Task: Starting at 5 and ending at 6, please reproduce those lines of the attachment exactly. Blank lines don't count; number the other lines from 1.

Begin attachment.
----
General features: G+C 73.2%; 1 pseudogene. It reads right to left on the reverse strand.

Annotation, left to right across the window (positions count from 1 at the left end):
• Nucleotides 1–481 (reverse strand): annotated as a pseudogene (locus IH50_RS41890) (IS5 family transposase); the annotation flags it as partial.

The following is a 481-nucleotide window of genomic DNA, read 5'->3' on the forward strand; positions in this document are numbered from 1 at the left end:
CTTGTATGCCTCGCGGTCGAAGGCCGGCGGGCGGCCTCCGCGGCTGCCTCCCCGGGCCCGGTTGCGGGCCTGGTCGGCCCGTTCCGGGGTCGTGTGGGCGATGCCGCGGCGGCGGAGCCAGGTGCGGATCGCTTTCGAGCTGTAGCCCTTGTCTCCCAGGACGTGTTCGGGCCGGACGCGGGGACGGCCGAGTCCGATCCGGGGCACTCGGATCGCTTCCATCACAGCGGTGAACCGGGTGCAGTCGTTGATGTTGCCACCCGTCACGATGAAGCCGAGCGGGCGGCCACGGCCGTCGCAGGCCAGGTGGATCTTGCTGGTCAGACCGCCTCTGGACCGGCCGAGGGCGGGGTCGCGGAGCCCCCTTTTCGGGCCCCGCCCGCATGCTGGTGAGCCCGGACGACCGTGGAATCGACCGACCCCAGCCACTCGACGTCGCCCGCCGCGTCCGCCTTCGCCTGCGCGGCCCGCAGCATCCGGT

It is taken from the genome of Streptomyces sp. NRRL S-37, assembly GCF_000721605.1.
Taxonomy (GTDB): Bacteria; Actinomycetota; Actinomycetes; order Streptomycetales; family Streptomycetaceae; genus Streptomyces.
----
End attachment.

CTTGTATGCCTCGCGGTCGAAGGCCGGCGGGCGGCCTCCGCGGCTGCCTCCCCGGGCCCGGTTGCGGGCCTGGTCGGCCCGTTCCGGGGTCGTGTGGGCGATGCCGCGGCGGCGGAGCCAGGTGCGGATCGCTTTCGAGCTGTAGCCCTTGTCTCCCAGGACGTGTTCGGGCCGGACGCGGGGACGGCCGAGTCCGATCCGGGGCACTCGGATCGCTTCCATCACAGCGGTGAACCGGGTGCAGTCGTTGATGTTGCCACCCGTCACGATGAAGCCGAGCGGGCGGCCACGGCCGTCGCAGGCCAGGTGGATCTTGCTGGTCAGACCGCCTCTGGACCGGCCGAGGGCGGGGTCGCGGAGCCCCCTTTTCGGGCCCCGCCCGCATGCTGGTGAGCCCGGACGACCGTGGAATCGACCGACCCCAGCCACTCGACGTCGCCCGCCGCGTCCGCCTTCGCCTGCGCGGCCCGCAGCATCCGGT

It is taken from the genome of Streptomyces sp. NRRL S-37, assembly GCF_000721605.1.